Niebezpiecznik.pl, a popular and acclaimed infosec blog in my country, recommends full disk encryption (emphasis original) to all people (ie. "Average Joes"). They warn that in the opposite scenario device theft is likely to have catastrophic consequences.

I'm interested, however, why full disk encryption and not home folder encryption. (By home folder I also mean its Windows equivalent, that is, C:\Users\username\).

All personal data thieves might find interesting for frauds, blackmails, etc, is likely to reside in the home folder. Access to other folders can only give thieves the oh-so-important list of installed programs; so thieves will learn that the person was using Firefox or Google Chrome; Libre Office or Ms Office; maybe they will also learn the person was indulging themselves in certain video games. Other programs that are likely to be installed (Photoshop in case of graphic designers, programing IDEs in case of programmers, etc) will give them equally useless pieces of information.

Even in Windows, since Vista or 7 (I don't recall), badly written programs which would store user data in Program Files, have their write access silently redirected to Virtual Store (which resides in C:\Users\username\). Therefore I fail to see how could any personal information get leaked outside of the home folder.

The page I linked to doesn't provide rationale for full disk encryption as opposed to the home folder encryption. Therefore, may I ask if this is the general recommendation and why (not)? What threats can be mitigated by full disk encryption that home folder encryption would fail to mitigate? (Evil Maid is one of such threats, but I'm not sure if that's anything an Average Joe would have to worry about.)

3 Answers 3


I recommend Full Disk Encryption everywhere. Home folder encryption will cover a lot, but there are a few points missing:

  • Data outside of home

    Some programs will write things on /tmp, log files are going to /var/log, swap will contain sensitive data. Those directories are outside of your home, and will not be protected.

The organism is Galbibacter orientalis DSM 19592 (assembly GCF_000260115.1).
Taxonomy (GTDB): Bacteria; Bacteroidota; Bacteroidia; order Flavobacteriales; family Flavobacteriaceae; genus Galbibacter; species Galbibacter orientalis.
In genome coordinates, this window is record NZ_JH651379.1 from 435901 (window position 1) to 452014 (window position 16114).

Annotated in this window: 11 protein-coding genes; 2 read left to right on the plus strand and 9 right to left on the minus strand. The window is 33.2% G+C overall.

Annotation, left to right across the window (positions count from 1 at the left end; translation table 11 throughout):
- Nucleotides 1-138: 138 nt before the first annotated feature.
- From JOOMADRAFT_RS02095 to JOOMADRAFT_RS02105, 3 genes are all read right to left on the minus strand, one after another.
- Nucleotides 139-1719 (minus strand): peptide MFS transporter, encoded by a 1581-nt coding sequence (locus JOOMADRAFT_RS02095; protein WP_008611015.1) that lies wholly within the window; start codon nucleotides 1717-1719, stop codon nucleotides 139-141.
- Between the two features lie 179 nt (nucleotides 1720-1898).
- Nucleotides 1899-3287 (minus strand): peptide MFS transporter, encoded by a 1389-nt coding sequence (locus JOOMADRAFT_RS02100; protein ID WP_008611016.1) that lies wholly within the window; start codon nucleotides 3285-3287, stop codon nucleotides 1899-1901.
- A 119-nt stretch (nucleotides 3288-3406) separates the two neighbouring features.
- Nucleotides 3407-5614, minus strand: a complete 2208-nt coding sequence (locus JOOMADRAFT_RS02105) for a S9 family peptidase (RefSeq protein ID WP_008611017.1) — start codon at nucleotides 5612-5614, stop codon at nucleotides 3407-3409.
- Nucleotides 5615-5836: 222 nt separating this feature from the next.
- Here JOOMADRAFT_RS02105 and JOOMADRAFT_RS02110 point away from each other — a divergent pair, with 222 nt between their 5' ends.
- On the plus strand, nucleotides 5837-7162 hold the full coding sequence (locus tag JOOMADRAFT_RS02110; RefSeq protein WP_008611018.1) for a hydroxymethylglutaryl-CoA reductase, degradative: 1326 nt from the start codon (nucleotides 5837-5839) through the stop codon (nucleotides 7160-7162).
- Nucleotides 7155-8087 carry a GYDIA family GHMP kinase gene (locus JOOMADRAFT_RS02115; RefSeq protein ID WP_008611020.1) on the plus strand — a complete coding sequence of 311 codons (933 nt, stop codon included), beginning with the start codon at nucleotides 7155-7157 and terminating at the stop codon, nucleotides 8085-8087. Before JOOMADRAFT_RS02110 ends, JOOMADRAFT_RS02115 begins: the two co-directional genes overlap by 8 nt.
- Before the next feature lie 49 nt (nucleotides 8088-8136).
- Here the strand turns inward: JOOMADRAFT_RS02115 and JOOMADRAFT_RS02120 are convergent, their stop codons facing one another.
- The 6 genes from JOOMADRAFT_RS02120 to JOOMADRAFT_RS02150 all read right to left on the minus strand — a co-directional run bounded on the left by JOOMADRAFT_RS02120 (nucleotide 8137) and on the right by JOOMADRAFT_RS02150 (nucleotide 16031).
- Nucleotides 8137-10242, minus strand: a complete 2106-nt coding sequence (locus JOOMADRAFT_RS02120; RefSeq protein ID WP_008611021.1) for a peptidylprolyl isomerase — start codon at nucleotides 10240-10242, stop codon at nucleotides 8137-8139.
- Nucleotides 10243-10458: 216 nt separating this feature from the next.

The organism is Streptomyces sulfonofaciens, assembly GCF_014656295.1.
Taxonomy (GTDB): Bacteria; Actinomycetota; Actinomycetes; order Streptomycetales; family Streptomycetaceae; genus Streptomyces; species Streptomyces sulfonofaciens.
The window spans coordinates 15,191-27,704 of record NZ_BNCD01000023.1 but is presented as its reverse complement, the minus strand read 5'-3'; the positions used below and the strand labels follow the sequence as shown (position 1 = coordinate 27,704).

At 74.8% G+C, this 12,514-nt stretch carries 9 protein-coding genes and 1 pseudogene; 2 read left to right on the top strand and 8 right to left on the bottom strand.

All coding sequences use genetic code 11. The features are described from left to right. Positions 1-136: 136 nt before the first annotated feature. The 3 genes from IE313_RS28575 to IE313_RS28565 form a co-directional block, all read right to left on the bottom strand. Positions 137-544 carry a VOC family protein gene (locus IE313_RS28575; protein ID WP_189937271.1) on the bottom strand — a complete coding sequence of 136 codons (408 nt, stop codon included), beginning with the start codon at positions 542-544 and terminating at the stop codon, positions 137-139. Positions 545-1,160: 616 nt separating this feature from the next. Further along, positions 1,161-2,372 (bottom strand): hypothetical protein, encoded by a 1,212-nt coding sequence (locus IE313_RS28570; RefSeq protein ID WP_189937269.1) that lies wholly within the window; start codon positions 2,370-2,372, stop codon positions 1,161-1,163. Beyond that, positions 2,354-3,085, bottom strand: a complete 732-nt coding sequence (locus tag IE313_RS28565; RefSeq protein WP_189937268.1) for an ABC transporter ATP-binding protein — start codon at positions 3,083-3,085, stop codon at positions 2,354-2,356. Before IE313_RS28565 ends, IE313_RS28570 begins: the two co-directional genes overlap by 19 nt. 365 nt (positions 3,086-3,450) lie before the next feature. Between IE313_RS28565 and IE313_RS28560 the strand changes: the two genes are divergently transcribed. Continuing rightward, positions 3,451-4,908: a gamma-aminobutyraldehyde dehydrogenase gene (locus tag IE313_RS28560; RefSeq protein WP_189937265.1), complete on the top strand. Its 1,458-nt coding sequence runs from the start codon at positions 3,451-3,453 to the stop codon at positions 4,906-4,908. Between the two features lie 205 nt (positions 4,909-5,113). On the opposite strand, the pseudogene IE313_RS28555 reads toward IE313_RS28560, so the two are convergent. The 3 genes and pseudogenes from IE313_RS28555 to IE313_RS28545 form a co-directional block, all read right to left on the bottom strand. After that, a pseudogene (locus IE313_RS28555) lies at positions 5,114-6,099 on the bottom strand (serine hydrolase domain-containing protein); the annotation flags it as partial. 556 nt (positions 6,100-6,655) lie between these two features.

• Protection against tampering

    I think this is the most important. If your computer breaks down for any reason, and you must send it to repairs, your home is protected, your system isn't. It will be trivial to replace binaries, or put backdoors in place.

  • Protect login password, WiFi passwords, and databases

    The same support technician can copy /etc/shadow, all data from NetworkManager, anything on /var/lib/mysql, and so on. With full disk encryption, nothing can be copied.

  • "...tampering..." This part I don't understand. With LUKS, your boot partition is not encrypted, if I'm not mistaken. Someone could replace that. That's just as bad, no?
    – MWB
    Commented Oct 18, 2021 at 6:22
  • You are correct. Boot partition cannot be encrypted. But you could just get home, boot from an USB drive and checksum /boot. It's faster than checksumming a large partition.
    – ThoriumBR
    Commented Oct 18, 2021 at 11:19

Because data can easily end up outside of your home directory. The two most common things that come to mind are:

  • Temporary files: many programs create temporary files in a system temporary directory, these can be for extracting an archive, auto-saving, and many other uses.
  • Swap file or partition: sensitive data is guaranteed to be in RAM at some point, which means it could potentially be saved to a swap file or partition. If you use hibernation then all of your RAM will be saved to the unencrypted swap file or partition (likely including the key used to decrypt your home directory!)

There are likely many other situations in which data could end up outside of your home directory without your realizing it, it's much easier to just encrypt everything than to worry about every possible scenario.

Some more pros and cons of disk vs filesystem encryption

Disk encryption pros

  • No filesystem metadata leaked*
  • Everything is encrypted, not just certain directories

Disk encryption cons